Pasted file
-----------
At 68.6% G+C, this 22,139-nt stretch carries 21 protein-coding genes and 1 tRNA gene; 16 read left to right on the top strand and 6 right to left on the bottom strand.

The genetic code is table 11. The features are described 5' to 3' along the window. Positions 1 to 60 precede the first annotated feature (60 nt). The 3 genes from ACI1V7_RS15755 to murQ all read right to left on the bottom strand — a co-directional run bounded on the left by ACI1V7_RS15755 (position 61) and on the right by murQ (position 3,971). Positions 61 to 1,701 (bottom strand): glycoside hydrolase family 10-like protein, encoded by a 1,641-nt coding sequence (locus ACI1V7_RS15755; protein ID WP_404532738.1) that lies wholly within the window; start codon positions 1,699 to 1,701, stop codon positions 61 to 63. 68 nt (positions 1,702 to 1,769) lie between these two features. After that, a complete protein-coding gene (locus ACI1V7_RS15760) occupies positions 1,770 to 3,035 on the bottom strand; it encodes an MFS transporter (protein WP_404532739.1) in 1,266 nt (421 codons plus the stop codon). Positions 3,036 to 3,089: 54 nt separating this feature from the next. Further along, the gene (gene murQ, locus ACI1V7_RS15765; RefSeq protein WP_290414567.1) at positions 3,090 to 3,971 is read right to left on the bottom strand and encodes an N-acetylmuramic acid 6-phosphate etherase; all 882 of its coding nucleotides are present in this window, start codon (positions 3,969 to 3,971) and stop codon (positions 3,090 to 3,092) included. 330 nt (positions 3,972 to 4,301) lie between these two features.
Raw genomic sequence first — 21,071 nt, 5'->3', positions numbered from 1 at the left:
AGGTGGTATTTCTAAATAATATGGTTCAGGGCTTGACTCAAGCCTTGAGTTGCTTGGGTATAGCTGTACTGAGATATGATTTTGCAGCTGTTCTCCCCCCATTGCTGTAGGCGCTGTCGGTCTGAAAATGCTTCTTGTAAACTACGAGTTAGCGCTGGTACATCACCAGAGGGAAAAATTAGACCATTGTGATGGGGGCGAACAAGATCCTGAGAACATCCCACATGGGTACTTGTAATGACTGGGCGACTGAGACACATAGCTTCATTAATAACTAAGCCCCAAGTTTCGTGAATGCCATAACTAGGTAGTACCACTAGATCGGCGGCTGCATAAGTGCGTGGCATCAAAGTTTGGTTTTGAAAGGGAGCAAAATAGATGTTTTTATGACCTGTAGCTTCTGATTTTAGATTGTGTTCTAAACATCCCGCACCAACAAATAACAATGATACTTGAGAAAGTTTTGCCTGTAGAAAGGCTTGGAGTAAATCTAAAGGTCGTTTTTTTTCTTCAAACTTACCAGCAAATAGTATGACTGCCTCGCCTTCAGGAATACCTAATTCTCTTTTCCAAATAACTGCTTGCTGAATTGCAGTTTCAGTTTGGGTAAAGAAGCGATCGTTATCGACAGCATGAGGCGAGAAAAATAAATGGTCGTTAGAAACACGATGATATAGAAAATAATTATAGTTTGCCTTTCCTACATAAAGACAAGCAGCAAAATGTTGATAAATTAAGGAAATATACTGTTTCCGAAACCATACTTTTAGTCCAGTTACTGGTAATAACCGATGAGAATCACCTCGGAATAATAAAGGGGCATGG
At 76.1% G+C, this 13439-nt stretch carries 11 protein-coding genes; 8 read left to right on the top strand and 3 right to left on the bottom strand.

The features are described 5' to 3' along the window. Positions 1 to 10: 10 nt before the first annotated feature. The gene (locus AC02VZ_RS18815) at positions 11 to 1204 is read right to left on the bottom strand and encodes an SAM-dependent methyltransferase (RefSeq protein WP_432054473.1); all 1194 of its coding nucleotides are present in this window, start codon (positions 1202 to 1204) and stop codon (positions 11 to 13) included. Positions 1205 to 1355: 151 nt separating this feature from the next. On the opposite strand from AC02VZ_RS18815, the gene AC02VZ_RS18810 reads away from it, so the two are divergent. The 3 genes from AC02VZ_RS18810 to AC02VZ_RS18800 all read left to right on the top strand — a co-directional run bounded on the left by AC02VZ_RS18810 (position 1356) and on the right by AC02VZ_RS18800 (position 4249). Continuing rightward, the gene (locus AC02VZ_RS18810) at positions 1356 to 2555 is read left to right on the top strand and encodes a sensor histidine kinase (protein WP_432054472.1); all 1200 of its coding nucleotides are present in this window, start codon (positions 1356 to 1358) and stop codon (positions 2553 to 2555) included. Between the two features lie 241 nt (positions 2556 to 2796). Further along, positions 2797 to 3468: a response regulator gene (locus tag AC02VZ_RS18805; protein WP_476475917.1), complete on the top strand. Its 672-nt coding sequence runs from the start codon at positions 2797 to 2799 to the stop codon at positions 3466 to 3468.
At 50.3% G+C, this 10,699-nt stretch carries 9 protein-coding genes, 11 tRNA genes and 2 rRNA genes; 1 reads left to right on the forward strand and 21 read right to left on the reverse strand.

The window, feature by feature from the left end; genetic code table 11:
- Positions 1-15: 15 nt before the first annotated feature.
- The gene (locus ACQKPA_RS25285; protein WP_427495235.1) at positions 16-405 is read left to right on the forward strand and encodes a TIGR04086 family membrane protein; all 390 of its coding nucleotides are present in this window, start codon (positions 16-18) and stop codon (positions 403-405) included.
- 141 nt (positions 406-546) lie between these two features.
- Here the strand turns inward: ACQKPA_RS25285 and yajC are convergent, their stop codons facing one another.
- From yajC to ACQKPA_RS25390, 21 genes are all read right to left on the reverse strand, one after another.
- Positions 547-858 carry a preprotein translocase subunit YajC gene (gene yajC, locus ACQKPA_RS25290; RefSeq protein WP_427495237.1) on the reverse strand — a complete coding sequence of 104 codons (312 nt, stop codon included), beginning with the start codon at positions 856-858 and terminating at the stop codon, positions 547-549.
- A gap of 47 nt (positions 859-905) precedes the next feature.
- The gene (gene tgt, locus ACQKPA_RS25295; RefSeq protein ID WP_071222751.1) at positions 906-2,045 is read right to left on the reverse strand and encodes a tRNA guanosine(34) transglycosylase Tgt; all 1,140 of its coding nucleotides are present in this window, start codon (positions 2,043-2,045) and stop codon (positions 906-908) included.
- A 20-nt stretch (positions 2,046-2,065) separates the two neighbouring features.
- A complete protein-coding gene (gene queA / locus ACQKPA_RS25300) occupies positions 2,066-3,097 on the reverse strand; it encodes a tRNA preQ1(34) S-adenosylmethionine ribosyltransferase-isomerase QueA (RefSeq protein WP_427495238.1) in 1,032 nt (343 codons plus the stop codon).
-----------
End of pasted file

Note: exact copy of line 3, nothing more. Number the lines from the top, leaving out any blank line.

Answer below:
Raw genomic sequence first — 21,071 nt, 5'->3', positions numbered from 1 at the left: